Marrus orthocanna, a deep sea siphonophore. The combined digestive and circulatory system is red; all other parts are transparent.

An Agalma okeni taken out of the water so that it is possible to see all the gelatinous parts.

Siphonophores belong to the Cnidaria, a group of animals that includes the corals, hydroids, and true jellyfish. There are about 175 described species. Some siphonophores are the longest animals in the world, and specimens as long as 40 meters have been found. The majority of siphonophores are long and thin, consisting mostly of a clear gelatinous material. Some deep water species have dark orange or red digestive systems that can be seen inside their transparent tissues. Siphonophores are exceedingly fragile and break into many pieces under even the slightest forces. Many siphonophores are bioluminescent, glowing green or blue when disturbed. All siphonophores are predators, and use their many tentacles to capture crustaceans and small fish.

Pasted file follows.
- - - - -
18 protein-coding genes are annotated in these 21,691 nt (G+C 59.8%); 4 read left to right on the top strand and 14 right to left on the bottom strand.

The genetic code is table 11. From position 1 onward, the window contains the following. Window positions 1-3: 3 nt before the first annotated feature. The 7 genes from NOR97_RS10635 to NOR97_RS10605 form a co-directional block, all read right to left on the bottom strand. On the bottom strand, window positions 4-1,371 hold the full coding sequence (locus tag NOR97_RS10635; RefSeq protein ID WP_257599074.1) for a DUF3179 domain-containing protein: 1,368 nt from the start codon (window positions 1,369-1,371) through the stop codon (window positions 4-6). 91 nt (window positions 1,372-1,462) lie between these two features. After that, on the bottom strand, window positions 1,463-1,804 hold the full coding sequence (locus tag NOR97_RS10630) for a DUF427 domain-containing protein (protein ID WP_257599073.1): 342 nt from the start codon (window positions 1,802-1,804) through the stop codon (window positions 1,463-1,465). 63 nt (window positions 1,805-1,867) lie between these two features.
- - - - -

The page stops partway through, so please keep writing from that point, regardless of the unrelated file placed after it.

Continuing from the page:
While one species of siphonophore lives at the surface of the ocean (the familiar Portuguese Man O' War, Physalia physalis), and members of another group (the Rhodaliids) tethered themselves to the bottom with their tentacles, the vast majority of siphonophores are active swimmers and live in the water column of the open ocean. A few hardy species are sometimes found near the shore, but these are the exception.